Wednesday, December 13, 2006

This is important

I wanted to post my ethics paper for you all to read. 1 down 3 more to go.

While stem cell research, gay marriage, and abortion are on the top of everyone’s list of things to advocate, the environment is getting left behind. The Religious Right and politicians are sending the message that the environment does not matter and that we all must turn our attention to a few hot-button issues that affect only a small percentage of the population. However, the condition of our earth affects everybody. Christians are often likely to assume that the environment is someone else’s problem and terms like “environmentalism” push people away because they are seen as politically or liberally motivated. It is a Christian’s duty to care for and protect the environment as stewards of God’s creation.
For decades we have been aware of the environmental problem. There is a growing lack of natural resources to heat our homes, provide us with electricity, and run our cars. Lands have been stripped of forests, agriculture has farmed the soil until it is rendered useless, and oil and coal are constantly being removed from the earth. One-fifth of the world’s people live in industrialized countries, but they consume more than two-thirds of the planet’s resources. An average American consumes as much as 2.1 Germans, 12.1 Columbians, 28.9 Indians, 127 Haitians, and 395 Ethiopians. These resources are not infinite and will one day run out, yet there is little attention being paid to develop safe and sustainable ways to replace these resources.
This extensive use of our resources is being compounded by the constant increase in the earth’s population. As of December 2006 the world population is over 6.5 billion, 300 million of which live in the United States. The simple problem of too many people and too few resources exists, but it also goes beyond that. The world’s people and the status of the earth are interdependent on each other. We need to consider the connection between our lack of resources and our consumption levels responsible for the status of the earth. The world’s population has grown more since 1950 than it had in the previous four million years. This population growth has caused one-third to one-half of the Earth’s land surface to be transformed into living space. It has also contributed to the extinction of animal and plant species at the rate of at least one species every twenty minutes. Water supplies are becoming scarce and stressed, including the contamination of 40% of the United States ground water. Also, although the United States accounts for only 5% of the world’s population we consume 25% of its resources.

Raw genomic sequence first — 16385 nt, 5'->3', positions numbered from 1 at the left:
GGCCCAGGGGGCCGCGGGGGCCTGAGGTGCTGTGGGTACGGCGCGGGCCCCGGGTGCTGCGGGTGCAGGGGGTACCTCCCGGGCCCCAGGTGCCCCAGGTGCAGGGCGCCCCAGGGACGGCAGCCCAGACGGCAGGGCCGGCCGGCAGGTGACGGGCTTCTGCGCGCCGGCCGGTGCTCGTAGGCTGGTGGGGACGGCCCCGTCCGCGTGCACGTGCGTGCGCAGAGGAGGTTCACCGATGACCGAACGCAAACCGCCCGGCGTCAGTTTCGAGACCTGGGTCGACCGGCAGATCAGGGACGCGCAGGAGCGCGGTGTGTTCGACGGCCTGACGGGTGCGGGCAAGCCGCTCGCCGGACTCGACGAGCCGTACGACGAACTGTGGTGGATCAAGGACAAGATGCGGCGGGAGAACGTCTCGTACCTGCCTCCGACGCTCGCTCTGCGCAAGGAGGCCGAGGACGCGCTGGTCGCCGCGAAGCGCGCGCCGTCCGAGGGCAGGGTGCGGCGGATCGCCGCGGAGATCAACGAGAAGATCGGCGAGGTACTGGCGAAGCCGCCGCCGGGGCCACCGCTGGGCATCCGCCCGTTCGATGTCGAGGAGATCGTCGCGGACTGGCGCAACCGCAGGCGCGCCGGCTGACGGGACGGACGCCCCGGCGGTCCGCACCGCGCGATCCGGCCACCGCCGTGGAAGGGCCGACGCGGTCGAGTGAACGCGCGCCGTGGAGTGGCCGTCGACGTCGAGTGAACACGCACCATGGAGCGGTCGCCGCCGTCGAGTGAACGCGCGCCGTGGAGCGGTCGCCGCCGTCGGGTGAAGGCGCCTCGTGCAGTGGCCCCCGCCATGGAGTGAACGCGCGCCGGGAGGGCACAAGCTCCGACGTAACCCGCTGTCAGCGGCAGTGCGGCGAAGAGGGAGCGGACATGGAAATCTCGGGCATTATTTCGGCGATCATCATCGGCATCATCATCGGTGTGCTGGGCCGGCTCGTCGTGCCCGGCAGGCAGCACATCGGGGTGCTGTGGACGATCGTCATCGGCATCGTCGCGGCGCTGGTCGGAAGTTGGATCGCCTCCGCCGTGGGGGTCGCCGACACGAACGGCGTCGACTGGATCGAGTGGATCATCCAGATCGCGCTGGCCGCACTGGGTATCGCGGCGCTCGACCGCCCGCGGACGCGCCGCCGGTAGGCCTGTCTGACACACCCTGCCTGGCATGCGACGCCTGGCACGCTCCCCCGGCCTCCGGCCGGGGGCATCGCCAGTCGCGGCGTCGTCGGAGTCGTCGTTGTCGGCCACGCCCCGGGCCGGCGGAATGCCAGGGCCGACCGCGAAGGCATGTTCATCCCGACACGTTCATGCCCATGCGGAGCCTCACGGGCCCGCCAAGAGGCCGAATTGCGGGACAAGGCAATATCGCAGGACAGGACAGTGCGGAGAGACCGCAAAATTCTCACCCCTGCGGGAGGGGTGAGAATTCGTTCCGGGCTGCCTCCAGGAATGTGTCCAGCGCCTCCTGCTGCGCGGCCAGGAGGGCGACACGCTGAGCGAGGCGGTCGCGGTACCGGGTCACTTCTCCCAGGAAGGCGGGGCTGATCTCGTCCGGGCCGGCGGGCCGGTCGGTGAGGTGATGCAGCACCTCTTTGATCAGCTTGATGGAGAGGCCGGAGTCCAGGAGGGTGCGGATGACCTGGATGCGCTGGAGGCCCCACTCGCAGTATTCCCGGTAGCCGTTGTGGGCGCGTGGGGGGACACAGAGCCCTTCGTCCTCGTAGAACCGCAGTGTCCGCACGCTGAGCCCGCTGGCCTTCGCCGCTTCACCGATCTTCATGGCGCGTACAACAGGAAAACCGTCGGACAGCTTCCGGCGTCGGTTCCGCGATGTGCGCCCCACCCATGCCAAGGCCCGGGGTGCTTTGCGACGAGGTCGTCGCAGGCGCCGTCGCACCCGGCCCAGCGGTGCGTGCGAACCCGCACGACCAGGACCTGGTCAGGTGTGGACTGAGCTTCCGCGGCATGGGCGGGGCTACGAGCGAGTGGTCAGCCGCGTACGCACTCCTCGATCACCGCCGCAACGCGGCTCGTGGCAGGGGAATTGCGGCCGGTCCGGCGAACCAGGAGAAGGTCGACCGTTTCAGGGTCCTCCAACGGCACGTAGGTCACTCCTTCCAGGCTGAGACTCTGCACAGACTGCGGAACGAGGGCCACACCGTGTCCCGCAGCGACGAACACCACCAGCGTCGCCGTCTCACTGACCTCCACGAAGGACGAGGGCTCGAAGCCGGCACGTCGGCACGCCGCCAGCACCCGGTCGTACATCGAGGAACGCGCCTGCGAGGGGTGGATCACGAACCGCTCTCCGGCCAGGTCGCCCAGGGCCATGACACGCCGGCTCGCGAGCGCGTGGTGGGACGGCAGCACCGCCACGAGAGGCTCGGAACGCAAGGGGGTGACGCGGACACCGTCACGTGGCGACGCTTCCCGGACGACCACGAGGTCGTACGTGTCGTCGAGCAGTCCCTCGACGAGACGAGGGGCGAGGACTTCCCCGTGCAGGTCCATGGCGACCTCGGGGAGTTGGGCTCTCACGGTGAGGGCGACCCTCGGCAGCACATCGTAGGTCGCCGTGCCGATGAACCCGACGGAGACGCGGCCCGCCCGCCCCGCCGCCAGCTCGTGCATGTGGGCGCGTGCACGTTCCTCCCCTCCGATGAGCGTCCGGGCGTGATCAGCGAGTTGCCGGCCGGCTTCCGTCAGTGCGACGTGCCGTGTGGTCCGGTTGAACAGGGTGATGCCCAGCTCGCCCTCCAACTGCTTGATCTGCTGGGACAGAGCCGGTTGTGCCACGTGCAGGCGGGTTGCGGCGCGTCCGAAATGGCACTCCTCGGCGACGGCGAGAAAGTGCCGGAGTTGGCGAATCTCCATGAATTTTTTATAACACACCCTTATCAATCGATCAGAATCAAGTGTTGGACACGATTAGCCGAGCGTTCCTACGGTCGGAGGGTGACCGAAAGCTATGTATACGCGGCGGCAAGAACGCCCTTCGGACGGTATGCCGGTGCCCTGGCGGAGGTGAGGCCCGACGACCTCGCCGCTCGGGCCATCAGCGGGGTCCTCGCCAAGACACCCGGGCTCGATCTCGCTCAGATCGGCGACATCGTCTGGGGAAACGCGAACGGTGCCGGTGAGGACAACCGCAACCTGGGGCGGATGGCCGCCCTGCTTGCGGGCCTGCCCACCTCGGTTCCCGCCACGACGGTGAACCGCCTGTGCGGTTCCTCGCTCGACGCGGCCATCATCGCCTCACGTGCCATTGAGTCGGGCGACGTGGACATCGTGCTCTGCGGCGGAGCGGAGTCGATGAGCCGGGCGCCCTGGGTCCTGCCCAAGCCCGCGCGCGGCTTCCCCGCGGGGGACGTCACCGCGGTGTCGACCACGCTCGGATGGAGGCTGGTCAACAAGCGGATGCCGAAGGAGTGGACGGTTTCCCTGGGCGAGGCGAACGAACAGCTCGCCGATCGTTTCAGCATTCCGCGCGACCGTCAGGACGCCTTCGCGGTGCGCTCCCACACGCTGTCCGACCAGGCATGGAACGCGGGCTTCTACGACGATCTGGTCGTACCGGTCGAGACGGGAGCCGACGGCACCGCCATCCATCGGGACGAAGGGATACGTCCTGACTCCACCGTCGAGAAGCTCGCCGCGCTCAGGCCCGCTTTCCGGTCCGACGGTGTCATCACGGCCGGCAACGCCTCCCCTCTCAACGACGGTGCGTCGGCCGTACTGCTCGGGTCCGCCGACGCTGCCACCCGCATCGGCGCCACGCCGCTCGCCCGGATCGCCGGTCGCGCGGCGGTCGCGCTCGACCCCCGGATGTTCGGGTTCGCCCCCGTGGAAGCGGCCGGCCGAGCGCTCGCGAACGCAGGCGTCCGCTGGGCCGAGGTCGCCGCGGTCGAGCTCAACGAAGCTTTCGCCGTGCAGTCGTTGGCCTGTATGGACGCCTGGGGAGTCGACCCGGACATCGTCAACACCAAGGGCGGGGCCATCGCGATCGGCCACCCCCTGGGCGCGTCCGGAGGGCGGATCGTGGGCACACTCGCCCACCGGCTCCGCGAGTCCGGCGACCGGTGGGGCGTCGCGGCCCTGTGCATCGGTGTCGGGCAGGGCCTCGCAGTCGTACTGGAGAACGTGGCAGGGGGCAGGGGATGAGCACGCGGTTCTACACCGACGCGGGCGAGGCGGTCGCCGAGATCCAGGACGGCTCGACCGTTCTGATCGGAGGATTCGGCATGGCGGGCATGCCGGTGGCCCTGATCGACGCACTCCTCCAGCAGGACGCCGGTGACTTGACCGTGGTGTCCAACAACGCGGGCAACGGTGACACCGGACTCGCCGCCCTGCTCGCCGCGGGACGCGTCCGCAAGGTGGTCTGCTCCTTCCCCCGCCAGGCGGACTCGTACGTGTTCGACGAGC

The increased population and consumption leads to another serious environmental problem. We are continuously and recklessly polluting the earth. Pollution comes in many varieties, including air, soil, and water. Daily activities like driving our vehicles, disposing of our trash, and consuming products that are mass-produced contribute to the pollution of the earth. Perhaps the biggest issue here is that people are generally unaware of the fact that the way they are living is contributing to this destruction.
As Christians we must turn our attention to the scriptural evidence and what the Bible says about our relationship with the world and the God who created it. Those who lived in the Biblical world were much closer to the earth and to nature. They witnessed the beauty of creation every day; their landscape was not blocked by skyscrapers or factory smokestacks and the stars sparkled vividly at night without being blocked by smog and city lights. When we first look for biblical support for nurturing the earth, it is easy to be satisfied with Genesis 1:28, “God blessed them, and God said to them, ‘Be fruitful and multiply, and fill the earth and subdue it; and have dominion over the fish of the sea and over the birds of the air and over every living thing that moves upon the earth’” (NRSV).